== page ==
From the Editor

Going Green



I have a confession to make: I do not have a green thumb. When my mother travels, she knows she takes a huge risk when she asks me to water her plants. They often don’t make it. I wish this didn’t bother me, but it does. It’s why you’ll find me in my yard every spring, trying something new but not too complicated. My landscaper is very good about suggesting plantings that need little care beyond water and occasional weeding. Still, by July I give up.

My lack of skill in this area is why someone like Victoria Preston impresses me so. In his story about her, Gerard Pampalone tells us about a gardener who had a vision of a year-round paradise and took all the time she needed to make it happen. That she did all the heavy work herself is especially remarkable. I find this point encouraging for novice gardeners like me who are thinking about getting their hands dirty.

Which brings me to another confession. I’ve been slow to join the “green” movement. I have tried to do my part—we recycle at home, keep the thermostat at reasonable levels, and, during a recent kitchen renovation, went with Energy Star appliances. After reading Christy Colasurdo’s roundup of people, products and services making our world cleaner and greener, I now realize there is more I can do.

Arthur Selkowitz, chairman of the Mill River Collaborative, is doing his part, trying to rally public and private support for the continued development of the Mill River Park & Greenway. The way he explained it to Chris Hodenfield, this major green space will be home to returning species of flora and fauna and can foster community unity. Plus, he adds, a central park makes financial sense: It will attract new businesses, bring in a younger workforce and promote residential development. Hence more tax revenues for the city.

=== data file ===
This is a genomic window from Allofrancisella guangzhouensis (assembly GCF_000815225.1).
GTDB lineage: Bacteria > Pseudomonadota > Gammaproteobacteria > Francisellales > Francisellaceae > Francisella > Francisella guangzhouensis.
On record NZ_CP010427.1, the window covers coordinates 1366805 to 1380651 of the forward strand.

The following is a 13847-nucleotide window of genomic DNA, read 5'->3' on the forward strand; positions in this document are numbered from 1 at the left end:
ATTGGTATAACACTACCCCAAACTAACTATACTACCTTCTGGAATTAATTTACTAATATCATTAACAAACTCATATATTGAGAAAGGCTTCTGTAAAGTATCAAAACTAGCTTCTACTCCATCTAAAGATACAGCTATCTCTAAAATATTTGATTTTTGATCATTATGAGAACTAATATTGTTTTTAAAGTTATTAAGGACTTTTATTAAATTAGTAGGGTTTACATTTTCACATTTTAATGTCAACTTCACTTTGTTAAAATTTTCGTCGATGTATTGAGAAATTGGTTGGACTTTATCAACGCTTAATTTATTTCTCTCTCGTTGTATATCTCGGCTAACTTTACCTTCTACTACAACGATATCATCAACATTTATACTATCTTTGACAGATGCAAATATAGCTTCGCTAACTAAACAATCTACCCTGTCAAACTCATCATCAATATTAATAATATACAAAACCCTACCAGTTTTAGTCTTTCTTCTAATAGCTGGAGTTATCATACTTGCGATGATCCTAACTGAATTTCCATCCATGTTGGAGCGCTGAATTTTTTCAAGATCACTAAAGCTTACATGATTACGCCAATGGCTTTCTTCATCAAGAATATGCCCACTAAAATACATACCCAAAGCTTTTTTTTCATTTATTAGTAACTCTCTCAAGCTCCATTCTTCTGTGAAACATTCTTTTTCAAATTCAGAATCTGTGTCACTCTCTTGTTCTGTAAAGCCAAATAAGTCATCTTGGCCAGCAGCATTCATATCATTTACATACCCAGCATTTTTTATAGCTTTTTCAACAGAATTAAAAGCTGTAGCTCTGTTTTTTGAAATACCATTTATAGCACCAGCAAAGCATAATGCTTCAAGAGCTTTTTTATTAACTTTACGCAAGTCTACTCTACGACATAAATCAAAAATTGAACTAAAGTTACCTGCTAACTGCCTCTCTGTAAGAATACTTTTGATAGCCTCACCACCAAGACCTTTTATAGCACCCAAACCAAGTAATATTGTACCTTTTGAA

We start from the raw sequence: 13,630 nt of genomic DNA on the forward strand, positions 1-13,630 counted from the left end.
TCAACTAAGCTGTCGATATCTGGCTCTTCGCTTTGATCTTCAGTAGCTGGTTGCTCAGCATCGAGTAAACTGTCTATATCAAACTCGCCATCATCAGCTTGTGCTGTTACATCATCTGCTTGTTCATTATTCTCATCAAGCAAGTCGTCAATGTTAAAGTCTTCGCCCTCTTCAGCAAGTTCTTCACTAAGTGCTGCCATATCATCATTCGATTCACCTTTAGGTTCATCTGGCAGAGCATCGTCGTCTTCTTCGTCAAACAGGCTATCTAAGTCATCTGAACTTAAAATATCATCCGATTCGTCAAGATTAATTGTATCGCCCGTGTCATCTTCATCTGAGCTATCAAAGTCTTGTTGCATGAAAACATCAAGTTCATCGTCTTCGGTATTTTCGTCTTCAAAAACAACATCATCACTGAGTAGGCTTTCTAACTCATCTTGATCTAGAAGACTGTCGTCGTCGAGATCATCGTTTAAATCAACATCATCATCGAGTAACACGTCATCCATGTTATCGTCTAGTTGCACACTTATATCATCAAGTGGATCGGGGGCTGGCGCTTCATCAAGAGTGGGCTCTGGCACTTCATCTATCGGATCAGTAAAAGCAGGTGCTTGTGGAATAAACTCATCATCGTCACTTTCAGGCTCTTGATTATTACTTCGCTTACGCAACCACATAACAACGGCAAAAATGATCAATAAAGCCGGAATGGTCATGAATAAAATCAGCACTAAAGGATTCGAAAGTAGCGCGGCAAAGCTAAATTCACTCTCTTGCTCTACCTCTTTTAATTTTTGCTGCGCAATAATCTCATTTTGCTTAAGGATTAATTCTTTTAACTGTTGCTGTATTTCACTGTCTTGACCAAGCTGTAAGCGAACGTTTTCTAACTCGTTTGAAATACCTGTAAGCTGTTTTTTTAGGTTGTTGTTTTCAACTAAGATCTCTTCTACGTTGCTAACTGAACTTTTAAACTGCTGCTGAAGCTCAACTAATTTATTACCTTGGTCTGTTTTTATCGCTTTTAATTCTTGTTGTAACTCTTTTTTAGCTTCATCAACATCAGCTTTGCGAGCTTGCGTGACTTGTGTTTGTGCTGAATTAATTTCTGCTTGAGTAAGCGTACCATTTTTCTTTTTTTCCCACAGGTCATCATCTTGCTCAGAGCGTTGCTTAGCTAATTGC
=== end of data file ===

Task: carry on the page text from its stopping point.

Now I must digress a bit, to talk about food. That is what assistant editor Carisha Swanson and I have been thinking about lately, as we channeled our efforts into compiling a complete dining guide for the food section. Here you will find everything from cheap eats to posh dining destinations that together reflect all that makes up Stamford’s foodie culture. I hope you like it, use it and take a moment to let us know what you think.

Stamford Agenda


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